Bitcoin (and others) are still disrupting the banking world – and growing up

Image by AntonioGuillem | Bigstockphoto

Bitcoin, whose history has been as fascinating as it has been disruptive has always been something that grown-ups in banks looked upon as an unruly child. The trouble is that the child is becoming an adult, and its tantrums are now causing real waves.

The volatility of Bitcoin is well documented and, to overstretch a metaphor, not unlike a teenager. The mood swings, the door slamming, the parental frustrations are all there, as it breached $10,000, collapsed, recovered, breached $20,000, came to the table and began to grow in an ‘Oh, my! Last time I saw you, you were so high’ kind of way. The price (at the time of writing) is over $45,000.

Bitcoin, and the cryptocurrency world in general, has grown up but growing up makes it no less disruptive. It makes it more so.

Recent news items have shown just how disruptive. Tesla, itself a disruptor, invested recently, which dismayed many in the Establishment and delighted Bitcoin investors as it boosted the price. As King Lip, chief strategist at Baker Avenue Wealth Management, whose firm is a Tesla investor, said: “This is better for Bitcoin than it is for Tesla.”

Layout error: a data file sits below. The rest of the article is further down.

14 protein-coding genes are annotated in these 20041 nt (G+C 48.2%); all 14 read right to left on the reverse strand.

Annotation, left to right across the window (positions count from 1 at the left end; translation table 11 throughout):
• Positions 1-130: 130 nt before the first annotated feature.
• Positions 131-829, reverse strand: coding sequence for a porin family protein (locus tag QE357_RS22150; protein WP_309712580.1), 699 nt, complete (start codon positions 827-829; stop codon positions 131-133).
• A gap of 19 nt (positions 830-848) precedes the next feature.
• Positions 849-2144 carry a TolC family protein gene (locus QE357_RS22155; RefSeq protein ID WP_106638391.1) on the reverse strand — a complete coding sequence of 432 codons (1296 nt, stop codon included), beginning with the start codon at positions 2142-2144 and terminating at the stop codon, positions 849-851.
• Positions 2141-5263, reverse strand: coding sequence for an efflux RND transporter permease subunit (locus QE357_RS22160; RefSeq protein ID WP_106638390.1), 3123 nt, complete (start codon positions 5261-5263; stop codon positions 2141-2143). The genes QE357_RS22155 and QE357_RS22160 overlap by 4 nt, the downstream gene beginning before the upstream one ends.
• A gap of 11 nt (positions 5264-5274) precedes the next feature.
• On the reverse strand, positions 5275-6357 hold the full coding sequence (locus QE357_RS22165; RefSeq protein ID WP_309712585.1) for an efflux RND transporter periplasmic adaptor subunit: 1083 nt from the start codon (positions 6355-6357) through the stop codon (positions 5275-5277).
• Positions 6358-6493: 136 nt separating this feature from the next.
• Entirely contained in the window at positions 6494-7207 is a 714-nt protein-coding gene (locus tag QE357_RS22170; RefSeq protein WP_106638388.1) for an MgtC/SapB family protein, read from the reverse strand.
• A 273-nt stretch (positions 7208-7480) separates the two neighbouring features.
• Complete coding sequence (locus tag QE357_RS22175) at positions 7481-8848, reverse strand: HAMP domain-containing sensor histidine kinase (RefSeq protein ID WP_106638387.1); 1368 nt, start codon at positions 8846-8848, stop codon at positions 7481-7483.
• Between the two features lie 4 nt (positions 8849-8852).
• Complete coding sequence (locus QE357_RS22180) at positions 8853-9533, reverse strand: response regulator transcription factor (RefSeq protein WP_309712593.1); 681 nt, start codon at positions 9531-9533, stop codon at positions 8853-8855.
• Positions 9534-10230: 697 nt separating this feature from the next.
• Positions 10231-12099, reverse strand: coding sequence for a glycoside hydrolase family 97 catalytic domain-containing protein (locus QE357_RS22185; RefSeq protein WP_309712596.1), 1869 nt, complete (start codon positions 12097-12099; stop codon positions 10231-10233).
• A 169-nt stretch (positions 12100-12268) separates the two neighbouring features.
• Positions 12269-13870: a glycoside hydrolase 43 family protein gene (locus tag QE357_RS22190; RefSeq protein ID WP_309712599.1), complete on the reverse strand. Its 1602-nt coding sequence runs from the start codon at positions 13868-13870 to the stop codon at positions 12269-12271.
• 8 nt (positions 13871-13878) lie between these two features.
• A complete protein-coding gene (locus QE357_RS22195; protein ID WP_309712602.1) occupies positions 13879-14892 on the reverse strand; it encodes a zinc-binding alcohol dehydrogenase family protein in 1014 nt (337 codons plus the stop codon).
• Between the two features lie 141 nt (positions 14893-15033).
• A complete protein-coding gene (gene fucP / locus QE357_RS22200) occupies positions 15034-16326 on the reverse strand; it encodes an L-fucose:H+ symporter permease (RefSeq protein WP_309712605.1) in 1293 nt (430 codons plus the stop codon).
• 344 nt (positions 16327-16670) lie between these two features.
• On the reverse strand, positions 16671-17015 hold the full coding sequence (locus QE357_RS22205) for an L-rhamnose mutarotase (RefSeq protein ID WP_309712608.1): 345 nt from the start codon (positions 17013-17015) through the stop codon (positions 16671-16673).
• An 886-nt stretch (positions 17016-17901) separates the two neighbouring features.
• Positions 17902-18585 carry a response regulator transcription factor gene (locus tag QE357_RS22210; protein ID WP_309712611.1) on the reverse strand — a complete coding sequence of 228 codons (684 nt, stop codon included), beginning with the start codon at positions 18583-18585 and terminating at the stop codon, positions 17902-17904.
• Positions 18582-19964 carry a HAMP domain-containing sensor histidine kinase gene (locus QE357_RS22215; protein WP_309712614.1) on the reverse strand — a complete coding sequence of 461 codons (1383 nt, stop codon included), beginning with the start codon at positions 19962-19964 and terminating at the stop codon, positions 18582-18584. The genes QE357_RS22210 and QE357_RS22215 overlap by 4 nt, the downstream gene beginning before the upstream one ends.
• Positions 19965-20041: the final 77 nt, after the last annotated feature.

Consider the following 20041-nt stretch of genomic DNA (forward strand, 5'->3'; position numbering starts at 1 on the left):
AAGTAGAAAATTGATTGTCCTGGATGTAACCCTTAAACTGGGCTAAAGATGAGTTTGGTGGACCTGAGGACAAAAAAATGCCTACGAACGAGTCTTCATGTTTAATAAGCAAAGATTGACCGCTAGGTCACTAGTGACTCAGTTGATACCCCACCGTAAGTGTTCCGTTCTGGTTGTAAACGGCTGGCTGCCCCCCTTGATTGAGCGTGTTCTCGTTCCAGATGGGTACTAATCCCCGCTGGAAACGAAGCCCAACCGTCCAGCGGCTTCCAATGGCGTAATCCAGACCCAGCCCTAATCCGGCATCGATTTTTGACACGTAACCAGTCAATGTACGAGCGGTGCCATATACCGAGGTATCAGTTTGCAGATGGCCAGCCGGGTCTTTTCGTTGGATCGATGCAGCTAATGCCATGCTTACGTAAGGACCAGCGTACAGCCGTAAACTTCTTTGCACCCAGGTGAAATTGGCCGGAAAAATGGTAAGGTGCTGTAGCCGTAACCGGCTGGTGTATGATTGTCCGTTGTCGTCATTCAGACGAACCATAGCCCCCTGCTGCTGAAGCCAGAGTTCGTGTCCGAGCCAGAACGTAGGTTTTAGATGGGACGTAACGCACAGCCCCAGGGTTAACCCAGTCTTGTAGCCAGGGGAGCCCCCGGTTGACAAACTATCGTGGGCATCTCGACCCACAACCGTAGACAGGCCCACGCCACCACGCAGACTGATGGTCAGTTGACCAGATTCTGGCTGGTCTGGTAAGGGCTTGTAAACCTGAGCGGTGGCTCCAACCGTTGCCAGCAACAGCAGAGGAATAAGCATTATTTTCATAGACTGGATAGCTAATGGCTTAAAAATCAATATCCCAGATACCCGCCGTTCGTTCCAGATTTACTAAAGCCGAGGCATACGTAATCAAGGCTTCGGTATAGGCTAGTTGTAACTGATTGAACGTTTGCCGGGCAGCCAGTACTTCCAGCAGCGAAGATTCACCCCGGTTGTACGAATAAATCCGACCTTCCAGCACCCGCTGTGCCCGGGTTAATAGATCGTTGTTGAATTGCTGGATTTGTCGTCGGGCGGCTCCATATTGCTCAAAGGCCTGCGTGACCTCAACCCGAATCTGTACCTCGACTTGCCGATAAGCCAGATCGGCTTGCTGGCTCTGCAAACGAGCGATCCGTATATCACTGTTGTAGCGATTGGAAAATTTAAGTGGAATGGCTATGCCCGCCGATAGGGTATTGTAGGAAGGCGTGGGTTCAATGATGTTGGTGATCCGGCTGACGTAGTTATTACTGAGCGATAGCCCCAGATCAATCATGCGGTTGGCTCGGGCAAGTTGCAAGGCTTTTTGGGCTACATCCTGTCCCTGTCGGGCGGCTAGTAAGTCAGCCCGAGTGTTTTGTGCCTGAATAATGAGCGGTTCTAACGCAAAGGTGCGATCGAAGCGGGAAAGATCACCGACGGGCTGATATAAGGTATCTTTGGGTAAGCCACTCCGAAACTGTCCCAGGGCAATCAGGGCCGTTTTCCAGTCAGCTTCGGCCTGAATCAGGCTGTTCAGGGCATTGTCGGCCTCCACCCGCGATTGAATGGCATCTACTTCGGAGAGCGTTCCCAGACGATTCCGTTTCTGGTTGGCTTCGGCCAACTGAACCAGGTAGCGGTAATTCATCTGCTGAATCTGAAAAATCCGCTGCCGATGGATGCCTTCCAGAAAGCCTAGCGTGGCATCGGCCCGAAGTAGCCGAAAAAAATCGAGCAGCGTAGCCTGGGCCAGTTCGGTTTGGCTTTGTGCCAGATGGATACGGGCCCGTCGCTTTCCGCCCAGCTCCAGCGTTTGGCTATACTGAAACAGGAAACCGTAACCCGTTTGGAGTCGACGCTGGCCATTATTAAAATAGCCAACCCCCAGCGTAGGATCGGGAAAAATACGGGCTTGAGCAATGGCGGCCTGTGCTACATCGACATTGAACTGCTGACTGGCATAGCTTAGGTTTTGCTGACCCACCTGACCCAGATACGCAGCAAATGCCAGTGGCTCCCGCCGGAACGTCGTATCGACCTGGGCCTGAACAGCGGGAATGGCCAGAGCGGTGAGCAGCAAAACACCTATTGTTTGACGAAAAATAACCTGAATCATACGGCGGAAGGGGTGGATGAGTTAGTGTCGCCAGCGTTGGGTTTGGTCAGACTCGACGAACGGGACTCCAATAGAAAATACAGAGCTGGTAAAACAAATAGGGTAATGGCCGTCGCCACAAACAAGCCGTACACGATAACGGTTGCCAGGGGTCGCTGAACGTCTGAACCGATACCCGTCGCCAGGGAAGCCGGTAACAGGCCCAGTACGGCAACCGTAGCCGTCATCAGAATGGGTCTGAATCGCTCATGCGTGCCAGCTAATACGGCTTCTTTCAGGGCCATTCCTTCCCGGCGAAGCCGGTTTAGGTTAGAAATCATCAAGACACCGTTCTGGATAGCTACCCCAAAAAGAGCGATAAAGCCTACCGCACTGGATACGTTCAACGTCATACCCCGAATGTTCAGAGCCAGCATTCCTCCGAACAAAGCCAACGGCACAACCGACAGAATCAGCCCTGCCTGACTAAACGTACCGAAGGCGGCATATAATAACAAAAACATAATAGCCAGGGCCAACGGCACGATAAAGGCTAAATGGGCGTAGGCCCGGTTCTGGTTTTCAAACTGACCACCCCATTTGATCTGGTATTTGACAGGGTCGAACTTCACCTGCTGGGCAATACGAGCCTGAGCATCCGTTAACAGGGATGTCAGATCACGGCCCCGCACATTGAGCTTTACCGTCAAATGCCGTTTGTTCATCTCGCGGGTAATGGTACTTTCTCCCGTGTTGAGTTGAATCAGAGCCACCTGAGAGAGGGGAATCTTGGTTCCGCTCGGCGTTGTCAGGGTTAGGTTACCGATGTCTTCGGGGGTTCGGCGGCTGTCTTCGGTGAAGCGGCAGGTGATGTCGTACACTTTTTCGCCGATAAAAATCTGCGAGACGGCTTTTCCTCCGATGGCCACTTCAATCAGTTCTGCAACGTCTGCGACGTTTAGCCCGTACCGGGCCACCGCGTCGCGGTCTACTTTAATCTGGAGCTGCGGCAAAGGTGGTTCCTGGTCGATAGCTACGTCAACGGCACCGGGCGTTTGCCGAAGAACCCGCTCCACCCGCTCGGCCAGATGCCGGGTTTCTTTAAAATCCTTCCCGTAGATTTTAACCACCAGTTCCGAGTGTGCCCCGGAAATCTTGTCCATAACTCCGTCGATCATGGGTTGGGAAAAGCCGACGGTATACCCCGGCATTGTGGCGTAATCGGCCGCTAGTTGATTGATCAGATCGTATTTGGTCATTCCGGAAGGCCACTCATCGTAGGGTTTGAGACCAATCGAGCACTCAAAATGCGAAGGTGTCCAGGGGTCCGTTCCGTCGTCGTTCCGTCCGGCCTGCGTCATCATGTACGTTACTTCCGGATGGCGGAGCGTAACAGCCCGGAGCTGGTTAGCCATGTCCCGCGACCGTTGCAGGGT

Other firms were immediately contacted and asked whether they were considering investing in Bitcoin – and told, almost unanimously ‘no.’

Cryptocurrencies once feared and therefore hated by banks and other financial institutions, are here to stay. Over the last few years, we have seen countries try and regulate them, others try to lead in their trading, others still proposed global cryptocurrencies, to beat them at their own game.

There are obviously the dark places when it comes to Bitcoin, particularly. According to Reuters, a mere 270 crypto addresses laundered $1.3 billion of dirty money and, of course, there is the ‘minor’ and possibly amusing problem (unless you happen to be the owner) that if you forget your Bitcoin password, you cannot get your cash, which is going to sting as you stare at a potential gain of $22 million.

Tesla investing in Bitcoin will certainly set the cat among the pigeons and, let’s face, we would expect nothing less of Monsieur Musk, but most companies will shy away from that level of acceptance and commitment. For the moment.

Mind you, they may shy away from investing, but you can certainly expect more and more companies to accept Bitcoin payments which, while possibly hypocritical, is only human nature.

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